Malarone with food and drink
Take Malarone with food or a milky drink, where possible. This
will increase the amount of Malarone your body can absorb, and
make your treatment more effective.
Pregnancy and breast-feeding
If you are pregnant, do not take Malarone unless your doctor
recommends it.
Ask your doctor or pharmacist for advice before taking Malarone
Do not breast-feed while taking Malarone, as the ingredients of
Malarone may pass into breast milk and may harm your baby.
Driving and using machines
If you feel dizzy, do not drive.
Malarone makes some people feel dizzy. If this happens to you, do
not drive, use machines or take part in activities where you may put
yourself or others at risk.
3.

How to take Malarone

Always take this medicine exactly as your doctor or pharmacist
has told you. Check with your doctor or pharmacist if you are not
sure.
Take Malarone with food or a milky drink, where possible.
It is best to take Malarone at the same time each day.
If you are sick (vomit)
For preventing malaria:
■ if you are sick (vomit) within 1 hour of taking your Malarone
tablet, take another dose straight away
■ it is important to take the full course of Malarone. If you have
to take extra tablets due to sickness, you may need another
prescription.
■ if you have been vomiting, it is especially important to use
extra protection, such as repellents and bed nets. Malarone may
not be as effective, as the amount absorbed will be reduced.
For treating malaria:
if you have vomiting and diarrhoea tell your doctor, you will
need regular blood tests. Malarone will not be as effective, as
the amount absorbed will be reduced. The tests will check
whether the malaria parasite is being cleared from your blood.



To prevent malaria
The recommended usual dose for adults is 1 tablet once a day,
taken as below.
Not recommended for preventing malaria in children, or in
adults who weigh less than 40 kgs.
Malarone paediatric tablets are recommended for preventing
malaria in adults and children who weigh less than 40 kgs.
To prevent malaria in adults:
start taking Malarone 1 to 2 days before travelling to an area
which has malaria
■ continue taking it every day during your stay
■ continue taking it for another 7 days after your return to a
malaria-free area.


To treat malaria
The recommended dose for adults is 4 tablets once a day for 3
days.
For children the dose depends on their bodyweight:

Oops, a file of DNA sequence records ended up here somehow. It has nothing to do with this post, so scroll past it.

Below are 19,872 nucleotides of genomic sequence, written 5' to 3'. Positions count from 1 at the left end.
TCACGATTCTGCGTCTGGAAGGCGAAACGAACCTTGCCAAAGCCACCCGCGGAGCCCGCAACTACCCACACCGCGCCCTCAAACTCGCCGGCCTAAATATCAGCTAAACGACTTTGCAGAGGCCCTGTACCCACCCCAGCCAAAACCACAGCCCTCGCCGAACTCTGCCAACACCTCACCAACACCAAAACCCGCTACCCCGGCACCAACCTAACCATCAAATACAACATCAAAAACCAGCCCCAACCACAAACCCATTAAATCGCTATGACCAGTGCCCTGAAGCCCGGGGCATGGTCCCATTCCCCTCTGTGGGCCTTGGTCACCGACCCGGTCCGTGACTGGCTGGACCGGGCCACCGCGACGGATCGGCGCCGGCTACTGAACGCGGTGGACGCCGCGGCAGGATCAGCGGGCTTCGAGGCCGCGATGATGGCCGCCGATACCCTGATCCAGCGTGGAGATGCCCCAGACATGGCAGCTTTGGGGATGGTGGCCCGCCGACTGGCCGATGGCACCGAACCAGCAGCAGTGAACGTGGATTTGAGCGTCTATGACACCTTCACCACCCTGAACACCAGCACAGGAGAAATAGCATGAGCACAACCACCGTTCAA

11-20 kg – 1 tablet once a day for 3 days
21-30 kg – 2 tablets once a day for 3 days
31-40 kg – 3 tablets once a day for 3 days
over 40 kg – dose as for adults.






Not recommended for treating malaria in children who weigh
less than 11 kgs.
For children who weigh less than 11 kgs talk to your doctor. There
may be a different type of Malarone tablet available in your country.
If you take more Malarone than you should
Contact a doctor or pharmacist for advice. If possible show them the
Malarone pack.
If you forget to take Malarone
It is very important that you take the full course of Malarone.
If you forget to take a dose, don’t worry. Just take your next dose as
soon as you remember. Then continue your treatment as before.
Don’t take extra tablets to make up for a missed dose.
Just take your next dose at the usual time.
Don’t stop taking Malarone without advice
Keep taking Malarone for 7 days after you return to a malariafree area. Take the full course of Malarone for maximum protection.
Stopping early puts you at risk of getting malaria, as it takes 7 days
to ensure that any parasites that may be in your blood following a
bite from an infected mosquito are killed.
If you have any further questions on the use of this medicine, ask
your doctor or pharmacist.

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Source: Medicines and Healthcare Products Regulatory Agency

Disclaimer: Every effort has been made to ensure that the information provided here is accurate, up-to-date and complete, but no guarantee is made to that effect. Drug information contained herein may be time sensitive. This information has been compiled for use by healthcare practitioners and consumers in the United States. The absence of a warning for a given drug or combination thereof in no way should be construed to indicate that the drug or combination is safe, effective or appropriate for any given patient. If you have questions about the substances you are taking, check with your doctor, nurse or pharmacist.